- Discounts: Membership in a professional society or organization can sometimes confer financial perks in terms of discounts or early access to prerelease materials and information before they’re made available to the general public. Such perks range from discounts on car rentals, travel, conferences, books, and classroom or online training.
- Publications: Associations often publish professional journals or newsletters that not only keep members informed about what’s happening in their market or industry but also provide information on valuable resources and other topics of interest. For those interested in publishing or sharing their knowledge with others, professional association publications offer a good avenue to get your message out to a wider audience.
- Market news: Professional associations generally keep their membership up to date on market news, including current trends in skills, hardware, and software; who’s hiring (and who isn’t); comparative salary and benefits analyses; legislation or court rulings impacting the industry; and more.
IT professionals support almost every aspect of daily life and work. One need only look around to see the influence of IT in industries such as education, healthcare, insurance, finance and banking, or project management, just to name a few. If you’re an IT professional working in one of these industries, don’t overlook joining professional organizations outside IT to stay abreast of the trends in that field. For example, an IT project manager could consider membership in a project management-focused association as well as in IT-focused groups or associations. To seek out professional associations, you will find these resources both useful and informative:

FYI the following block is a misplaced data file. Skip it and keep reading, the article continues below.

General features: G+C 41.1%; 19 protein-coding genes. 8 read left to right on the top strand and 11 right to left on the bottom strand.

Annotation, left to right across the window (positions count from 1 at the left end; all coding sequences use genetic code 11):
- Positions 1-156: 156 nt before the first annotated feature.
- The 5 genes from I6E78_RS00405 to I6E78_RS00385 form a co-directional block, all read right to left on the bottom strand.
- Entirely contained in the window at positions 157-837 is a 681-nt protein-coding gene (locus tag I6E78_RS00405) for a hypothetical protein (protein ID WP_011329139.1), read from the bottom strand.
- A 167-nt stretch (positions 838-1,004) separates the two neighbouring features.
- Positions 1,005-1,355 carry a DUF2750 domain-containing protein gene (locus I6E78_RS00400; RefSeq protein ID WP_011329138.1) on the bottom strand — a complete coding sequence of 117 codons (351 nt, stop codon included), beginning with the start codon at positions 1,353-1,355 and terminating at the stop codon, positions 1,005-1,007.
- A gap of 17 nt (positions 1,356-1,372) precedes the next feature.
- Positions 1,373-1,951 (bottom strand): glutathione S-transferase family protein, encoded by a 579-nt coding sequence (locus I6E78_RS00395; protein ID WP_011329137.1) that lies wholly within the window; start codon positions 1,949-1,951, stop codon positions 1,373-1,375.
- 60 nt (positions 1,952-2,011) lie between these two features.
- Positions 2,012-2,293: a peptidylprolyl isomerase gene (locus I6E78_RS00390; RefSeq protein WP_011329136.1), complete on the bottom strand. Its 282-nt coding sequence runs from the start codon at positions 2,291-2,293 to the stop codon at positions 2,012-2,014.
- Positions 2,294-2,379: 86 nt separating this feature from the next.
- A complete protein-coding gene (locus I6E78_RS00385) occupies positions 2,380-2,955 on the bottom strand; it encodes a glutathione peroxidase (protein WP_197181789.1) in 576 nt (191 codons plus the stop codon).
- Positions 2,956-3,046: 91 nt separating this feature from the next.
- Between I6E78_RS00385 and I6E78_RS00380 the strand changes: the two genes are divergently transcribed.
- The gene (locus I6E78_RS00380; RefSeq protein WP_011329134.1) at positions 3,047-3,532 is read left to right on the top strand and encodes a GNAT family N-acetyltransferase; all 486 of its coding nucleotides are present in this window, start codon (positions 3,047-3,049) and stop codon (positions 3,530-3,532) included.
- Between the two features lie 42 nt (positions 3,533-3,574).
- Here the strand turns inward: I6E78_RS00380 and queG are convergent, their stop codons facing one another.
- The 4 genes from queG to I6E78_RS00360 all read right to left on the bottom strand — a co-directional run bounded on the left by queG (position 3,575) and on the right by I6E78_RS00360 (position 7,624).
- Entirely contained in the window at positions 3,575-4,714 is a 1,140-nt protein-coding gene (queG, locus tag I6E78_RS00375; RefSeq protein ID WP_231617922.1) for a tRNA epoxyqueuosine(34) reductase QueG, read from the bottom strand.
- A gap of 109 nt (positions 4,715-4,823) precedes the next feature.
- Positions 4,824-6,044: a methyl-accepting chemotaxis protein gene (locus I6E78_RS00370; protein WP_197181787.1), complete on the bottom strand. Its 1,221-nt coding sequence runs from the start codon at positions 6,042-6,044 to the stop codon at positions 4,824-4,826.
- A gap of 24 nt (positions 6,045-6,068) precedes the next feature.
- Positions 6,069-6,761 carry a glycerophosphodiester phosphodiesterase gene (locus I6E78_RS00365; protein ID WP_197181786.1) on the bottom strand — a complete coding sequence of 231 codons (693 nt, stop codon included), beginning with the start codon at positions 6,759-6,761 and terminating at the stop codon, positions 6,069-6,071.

- Associations Unlimited, by Gale (Cengage Learning), is the “bible” of associations. In it, you’ll find a listing of hundreds of thousands of associations ranging from local organizations to national 501(c) non-profit organizations, along with contact information, websites, brief descriptions, and more. Associations Unlimited is only available by subscription. If you don’t want to subscribe yourself, many public libraries offer free access to this publication. You can also visit the Gale/Cengage Learning website, search for Associations Unlimited, and sign up for a free trial.
- Job-Hunt.org maintains a decent list of professional associations. Their website lets you search for organizations by industry.
- Weddles Association Directory offers a free online directory for associations from all fields. This Directory appears fairly comprehensive; it’s organized by category to make it easy to find associations related to specific areas of interest or activity.
Regardless of where you are on your career path, professional associations provide a great way to network, stay abreast of industry trends, obtain career guidance, and receive education and training. Membership also provides many opportunities to get involved not only in the professional community at large but in your local area community as well. It’s not uncommon, particularly at the local level, for organizations to operate with a small staff. This affords many opportunities to volunteer and assume leadership roles for events and activities. Although it’s too often overlooked or skipped, membership in professional associations can be a great career development and management tool for anyone, but especially for those who work in IT.